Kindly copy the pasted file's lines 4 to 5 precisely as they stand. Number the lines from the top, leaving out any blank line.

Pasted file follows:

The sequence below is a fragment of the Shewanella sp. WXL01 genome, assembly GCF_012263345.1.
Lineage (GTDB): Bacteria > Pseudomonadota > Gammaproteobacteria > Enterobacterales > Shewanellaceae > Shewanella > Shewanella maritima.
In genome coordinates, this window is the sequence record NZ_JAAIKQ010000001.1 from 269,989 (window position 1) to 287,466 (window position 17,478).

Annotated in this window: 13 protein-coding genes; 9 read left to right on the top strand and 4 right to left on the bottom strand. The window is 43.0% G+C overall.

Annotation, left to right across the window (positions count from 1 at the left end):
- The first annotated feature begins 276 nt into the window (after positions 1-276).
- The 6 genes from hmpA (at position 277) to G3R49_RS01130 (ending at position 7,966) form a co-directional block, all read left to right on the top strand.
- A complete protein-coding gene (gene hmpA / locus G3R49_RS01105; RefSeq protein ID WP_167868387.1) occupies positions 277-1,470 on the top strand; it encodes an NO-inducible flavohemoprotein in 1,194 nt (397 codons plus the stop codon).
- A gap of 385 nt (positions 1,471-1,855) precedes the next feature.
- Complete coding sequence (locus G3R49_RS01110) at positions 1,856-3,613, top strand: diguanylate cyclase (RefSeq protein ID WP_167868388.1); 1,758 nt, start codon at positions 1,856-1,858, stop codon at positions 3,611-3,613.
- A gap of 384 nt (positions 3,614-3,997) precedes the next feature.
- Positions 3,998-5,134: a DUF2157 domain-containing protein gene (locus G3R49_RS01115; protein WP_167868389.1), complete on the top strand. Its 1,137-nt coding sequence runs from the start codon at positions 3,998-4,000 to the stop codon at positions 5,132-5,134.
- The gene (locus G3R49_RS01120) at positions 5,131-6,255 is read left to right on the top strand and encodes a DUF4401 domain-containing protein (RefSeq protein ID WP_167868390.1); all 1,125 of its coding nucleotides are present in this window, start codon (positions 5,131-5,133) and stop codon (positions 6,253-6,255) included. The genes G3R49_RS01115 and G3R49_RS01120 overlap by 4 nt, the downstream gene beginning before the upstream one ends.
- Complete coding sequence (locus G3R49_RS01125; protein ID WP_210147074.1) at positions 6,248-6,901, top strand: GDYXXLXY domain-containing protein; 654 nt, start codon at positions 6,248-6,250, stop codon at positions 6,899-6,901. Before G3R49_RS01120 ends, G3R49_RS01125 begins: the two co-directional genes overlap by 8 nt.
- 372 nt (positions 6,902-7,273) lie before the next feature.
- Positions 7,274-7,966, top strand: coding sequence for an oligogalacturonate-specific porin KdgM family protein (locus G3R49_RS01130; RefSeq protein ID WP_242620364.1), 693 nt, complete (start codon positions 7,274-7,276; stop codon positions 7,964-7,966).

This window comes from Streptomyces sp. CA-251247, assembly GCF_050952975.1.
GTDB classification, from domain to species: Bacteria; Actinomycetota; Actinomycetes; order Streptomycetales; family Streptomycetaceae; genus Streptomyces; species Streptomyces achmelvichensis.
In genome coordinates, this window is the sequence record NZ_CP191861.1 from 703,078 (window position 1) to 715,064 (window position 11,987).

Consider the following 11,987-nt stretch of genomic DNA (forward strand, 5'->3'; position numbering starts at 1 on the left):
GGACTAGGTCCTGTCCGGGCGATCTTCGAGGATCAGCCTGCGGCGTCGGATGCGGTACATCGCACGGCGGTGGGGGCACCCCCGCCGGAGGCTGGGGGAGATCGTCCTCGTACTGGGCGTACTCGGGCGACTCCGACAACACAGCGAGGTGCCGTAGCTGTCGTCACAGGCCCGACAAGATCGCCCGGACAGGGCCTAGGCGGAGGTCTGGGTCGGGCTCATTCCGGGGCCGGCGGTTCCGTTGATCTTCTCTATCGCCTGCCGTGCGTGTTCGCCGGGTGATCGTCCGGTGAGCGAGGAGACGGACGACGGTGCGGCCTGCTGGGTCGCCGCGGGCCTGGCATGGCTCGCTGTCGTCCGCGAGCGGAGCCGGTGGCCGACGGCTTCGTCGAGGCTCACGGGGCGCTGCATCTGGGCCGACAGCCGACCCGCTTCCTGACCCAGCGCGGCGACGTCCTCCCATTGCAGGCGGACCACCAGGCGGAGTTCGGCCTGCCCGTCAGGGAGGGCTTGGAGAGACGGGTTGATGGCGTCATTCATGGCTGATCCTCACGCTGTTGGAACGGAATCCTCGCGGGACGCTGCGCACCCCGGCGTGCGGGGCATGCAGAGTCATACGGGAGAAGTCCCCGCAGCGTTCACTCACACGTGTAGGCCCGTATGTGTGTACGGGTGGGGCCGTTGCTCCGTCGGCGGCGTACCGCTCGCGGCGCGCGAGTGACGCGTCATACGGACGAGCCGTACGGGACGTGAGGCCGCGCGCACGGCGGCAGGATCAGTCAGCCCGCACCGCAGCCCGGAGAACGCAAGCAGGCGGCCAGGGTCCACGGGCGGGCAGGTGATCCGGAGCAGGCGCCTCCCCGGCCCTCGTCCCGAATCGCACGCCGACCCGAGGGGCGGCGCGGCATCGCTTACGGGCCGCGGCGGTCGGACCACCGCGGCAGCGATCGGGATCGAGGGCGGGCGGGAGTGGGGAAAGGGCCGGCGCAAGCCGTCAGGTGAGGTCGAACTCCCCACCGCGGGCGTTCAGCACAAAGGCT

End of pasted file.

Annotated in this window: 13 protein-coding genes; 9 read left to right on the top strand and 4 right to left on the bottom strand. The window is 43.0% G+C overall.

Annotation, left to right across the window (positions count from 1 at the left end):